STATISTICAL ANALYSIS

Differences between the ages of each group were determined by a 1-factor analysis of variance followed by the Fisher protected least significant difference procedure between each group using StatView II software, version 4.5, 1995 (Abacus Concepts Inc, Berkeley, Calif), for a Macintosh computer. The differences between the groups for the fibrinogen, TAT, F1+2, and XDP levels were determined by the Mann-Whitney U test. The association between the TAT values and the patient characteristics was analyzed using multiple regression analysis. A P value <.05 indicated statistical significance.

RESULTS

The 17 patients with BD all showed confluent or irregular periventricular hyperintensities on their MRI scans judged to be grade 3 by the Schmidt scale,18 with varying degrees of lacunar infarction in the basal ganglia and white matter. The severity of the dementia was mild to moderate, with the MMSE/Hasegawa Dementia Rating Scale–Revised scores ranging from 8/30 to 21/30. Other abnormal neurologic findings included abulia, an unsteady gait, dysarthria, incontinence, sensory deficits, and hemiparesis. None of the patients with BD fulfilled the modified version of the criteria established by the Research Committee on Disseminated Intravascular Coagulation (DIC) of the Japanese Ministry of Health and Welfare.19 The mean (range) prothrombin time was 12.8 (11.1-21.0) seconds; activated partial thromboplastin time, 31.0 (22.2-48.4) seconds; and platelet count, 0.21 (0.13-0.32)×109/L.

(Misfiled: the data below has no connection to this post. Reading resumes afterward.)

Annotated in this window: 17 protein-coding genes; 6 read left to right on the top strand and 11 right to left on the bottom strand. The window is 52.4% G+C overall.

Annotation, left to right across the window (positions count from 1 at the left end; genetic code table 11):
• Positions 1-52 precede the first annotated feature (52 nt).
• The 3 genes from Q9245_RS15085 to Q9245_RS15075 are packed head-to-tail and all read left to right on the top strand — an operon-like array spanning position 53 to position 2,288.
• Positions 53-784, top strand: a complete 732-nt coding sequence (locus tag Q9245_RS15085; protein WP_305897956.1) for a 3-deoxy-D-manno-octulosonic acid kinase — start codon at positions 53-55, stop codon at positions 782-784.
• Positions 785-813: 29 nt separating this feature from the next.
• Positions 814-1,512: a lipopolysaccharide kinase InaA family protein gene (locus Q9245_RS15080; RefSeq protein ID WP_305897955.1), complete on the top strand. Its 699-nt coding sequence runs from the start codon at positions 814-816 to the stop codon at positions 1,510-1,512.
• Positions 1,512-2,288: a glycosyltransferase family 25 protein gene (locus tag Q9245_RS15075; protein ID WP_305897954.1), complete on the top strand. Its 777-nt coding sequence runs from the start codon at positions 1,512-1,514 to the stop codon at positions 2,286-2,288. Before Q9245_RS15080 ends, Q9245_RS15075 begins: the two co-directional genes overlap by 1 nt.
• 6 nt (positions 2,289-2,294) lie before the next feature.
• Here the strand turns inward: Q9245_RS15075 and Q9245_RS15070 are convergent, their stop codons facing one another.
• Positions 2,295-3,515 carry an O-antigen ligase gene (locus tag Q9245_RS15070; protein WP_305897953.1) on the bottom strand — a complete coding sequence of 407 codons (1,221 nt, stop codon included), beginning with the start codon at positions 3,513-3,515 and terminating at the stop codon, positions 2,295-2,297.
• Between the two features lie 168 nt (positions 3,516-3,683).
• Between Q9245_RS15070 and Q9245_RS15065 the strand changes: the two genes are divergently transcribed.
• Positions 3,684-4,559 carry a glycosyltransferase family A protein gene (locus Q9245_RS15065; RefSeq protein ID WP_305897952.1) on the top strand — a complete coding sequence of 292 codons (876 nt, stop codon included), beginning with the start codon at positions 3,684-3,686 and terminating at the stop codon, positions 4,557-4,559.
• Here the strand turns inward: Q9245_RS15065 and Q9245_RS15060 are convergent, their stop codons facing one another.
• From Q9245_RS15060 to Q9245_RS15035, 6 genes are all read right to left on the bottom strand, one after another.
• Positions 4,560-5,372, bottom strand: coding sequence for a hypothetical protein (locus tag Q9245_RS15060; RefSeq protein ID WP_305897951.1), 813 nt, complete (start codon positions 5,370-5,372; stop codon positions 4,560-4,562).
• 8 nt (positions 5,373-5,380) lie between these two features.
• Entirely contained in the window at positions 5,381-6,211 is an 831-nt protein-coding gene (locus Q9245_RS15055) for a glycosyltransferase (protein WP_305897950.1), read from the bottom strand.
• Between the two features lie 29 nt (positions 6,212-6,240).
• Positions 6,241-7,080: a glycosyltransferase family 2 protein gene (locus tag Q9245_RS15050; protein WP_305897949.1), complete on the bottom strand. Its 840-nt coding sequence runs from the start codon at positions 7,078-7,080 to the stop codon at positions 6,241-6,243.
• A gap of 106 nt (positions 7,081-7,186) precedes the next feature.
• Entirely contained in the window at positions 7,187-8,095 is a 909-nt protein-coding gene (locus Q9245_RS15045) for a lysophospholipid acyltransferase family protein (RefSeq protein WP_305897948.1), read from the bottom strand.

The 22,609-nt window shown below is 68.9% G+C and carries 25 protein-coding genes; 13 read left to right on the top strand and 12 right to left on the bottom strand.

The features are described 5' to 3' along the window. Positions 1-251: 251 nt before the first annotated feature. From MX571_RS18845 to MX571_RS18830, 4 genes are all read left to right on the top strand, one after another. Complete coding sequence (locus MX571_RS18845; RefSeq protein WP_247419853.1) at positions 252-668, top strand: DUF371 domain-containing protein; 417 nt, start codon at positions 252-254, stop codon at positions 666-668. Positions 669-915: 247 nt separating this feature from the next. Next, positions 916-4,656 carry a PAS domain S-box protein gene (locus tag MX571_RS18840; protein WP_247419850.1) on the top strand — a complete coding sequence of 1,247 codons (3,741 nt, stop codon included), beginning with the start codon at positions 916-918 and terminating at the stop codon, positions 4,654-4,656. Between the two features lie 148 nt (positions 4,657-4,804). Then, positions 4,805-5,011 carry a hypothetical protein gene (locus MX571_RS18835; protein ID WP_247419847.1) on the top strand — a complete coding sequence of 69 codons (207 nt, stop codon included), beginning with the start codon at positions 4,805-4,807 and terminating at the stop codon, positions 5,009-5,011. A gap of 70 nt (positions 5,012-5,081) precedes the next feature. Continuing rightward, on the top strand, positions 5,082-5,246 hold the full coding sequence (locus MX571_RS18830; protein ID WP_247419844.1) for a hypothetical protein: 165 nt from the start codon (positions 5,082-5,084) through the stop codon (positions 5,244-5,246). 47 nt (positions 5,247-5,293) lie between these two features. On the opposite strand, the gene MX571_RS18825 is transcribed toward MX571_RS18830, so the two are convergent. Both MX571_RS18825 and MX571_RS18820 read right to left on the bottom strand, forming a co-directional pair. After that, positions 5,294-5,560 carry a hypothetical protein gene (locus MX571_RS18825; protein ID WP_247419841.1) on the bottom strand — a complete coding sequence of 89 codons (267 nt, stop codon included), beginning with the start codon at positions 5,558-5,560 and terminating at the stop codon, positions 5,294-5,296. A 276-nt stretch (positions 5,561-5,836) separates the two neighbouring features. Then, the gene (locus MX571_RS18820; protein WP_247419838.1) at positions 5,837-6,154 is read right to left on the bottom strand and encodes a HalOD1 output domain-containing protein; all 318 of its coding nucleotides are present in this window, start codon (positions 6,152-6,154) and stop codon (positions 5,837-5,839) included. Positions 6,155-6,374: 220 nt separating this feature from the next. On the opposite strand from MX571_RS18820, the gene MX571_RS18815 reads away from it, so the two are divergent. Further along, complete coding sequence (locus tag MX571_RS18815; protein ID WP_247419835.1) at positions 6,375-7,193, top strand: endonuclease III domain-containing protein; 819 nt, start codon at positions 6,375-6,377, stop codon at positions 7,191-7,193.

The patients with BD were subdivided into 8 neurologically stable patients (stable group) and 9 patients who showed a subacute aggravation of either focal or subcortical cerebral dysfunctions (deteriorating group). No obvious focal neurologic deficits had been noted within the past 3 months in the stable patients, whereas 4 of the 9 deteriorating patients had evidence of recent lacunar infarctions (Table 1; patients 9, 10, 15, and 16) and 3 of these patients showed mild hemiparesis. Since patients with BD usually have lacunar infarcts visible on MRI scans, the lacunae were thought to be responsible for the deterioration if the MRI studies indicated a recent infarction or the location of the lacunae corresponded to the emerging neurologic deficits or subcortical dysfunction. Antiplatelet drugs were prescribed in 3 of 8 stable patients and in 1 of 9 deteriorating patients before the aggravation. An anticoagulant was not used in either group.